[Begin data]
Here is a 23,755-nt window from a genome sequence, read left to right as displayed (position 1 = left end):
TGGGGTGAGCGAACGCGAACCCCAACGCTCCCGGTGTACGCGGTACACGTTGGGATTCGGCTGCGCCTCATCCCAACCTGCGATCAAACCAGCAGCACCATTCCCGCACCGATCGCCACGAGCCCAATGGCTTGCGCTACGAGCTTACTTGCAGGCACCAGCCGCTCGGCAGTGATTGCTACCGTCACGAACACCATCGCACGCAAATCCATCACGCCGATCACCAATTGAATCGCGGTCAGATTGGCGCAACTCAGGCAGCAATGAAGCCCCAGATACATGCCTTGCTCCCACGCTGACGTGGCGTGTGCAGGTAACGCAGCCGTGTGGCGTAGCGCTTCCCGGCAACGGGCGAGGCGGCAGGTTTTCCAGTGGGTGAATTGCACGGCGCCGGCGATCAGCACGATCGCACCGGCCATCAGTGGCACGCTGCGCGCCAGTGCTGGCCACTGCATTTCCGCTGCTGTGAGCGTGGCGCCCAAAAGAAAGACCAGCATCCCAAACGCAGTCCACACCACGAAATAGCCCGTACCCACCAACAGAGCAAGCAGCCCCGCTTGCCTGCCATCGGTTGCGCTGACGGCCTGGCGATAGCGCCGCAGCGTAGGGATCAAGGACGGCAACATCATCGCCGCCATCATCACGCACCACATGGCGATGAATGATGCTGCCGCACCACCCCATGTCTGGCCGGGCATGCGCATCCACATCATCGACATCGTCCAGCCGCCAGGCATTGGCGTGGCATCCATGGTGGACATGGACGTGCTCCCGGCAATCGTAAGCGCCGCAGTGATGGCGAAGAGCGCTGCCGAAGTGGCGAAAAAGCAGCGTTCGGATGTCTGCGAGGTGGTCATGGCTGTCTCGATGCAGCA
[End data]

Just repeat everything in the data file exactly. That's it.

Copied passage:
Here is a 23,755-nt window from a genome sequence, read left to right as displayed (position 1 = left end):
TGGGGTGAGCGAACGCGAACCCCAACGCTCCCGGTGTACGCGGTACACGTTGGGATTCGGCTGCGCCTCATCCCAACCTGCGATCAAACCAGCAGCACCATTCCCGCACCGATCGCCACGAGCCCAATGGCTTGCGCTACGAGCTTACTTGCAGGCACCAGCCGCTCGGCAGTGATTGCTACCGTCACGAACACCATCGCACGCAAATCCATCACGCCGATCACCAATTGAATCGCGGTCAGATTGGCGCAACTCAGGCAGCAATGAAGCCCCAGATACATGCCTTGCTCCCACGCTGACGTGGCGTGTGCAGGTAACGCAGCCGTGTGGCGTAGCGCTTCCCGGCAACGGGCGAGGCGGCAGGTTTTCCAGTGGGTGAATTGCACGGCGCCGGCGATCAGCACGATCGCACCGGCCATCAGTGGCACGCTGCGCGCCAGTGCTGGCCACTGCATTTCCGCTGCTGTGAGCGTGGCGCCCAAAAGAAAGACCAGCATCCCAAACGCAGTCCACACCACGAAATAGCCCGTACCCACCAACAGAGCAAGCAGCCCCGCTTGCCTGCCATCGGTTGCGCTGACGGCCTGGCGATAGCGCCGCAGCGTAGGGATCAAGGACGGCAACATCATCGCCGCCATCATCACGCACCACATGGCGATGAATGATGCTGCCGCACCACCCCATGTCTGGCCGGGCATGCGCATCCACATCATCGACATCGTCCAGCCGCCAGGCATTGGCGTGGCATCCATGGTGGACATGGACGTGCTCCCGGCAATCGTAAGCGCCGCAGTGATGGCGAAGAGCGCTGCCGAAGTGGCGAAAAAGCAGCGTTCGGATGTCTGCGAGGTGGTCATGGCTGTCTCGATGCAGCA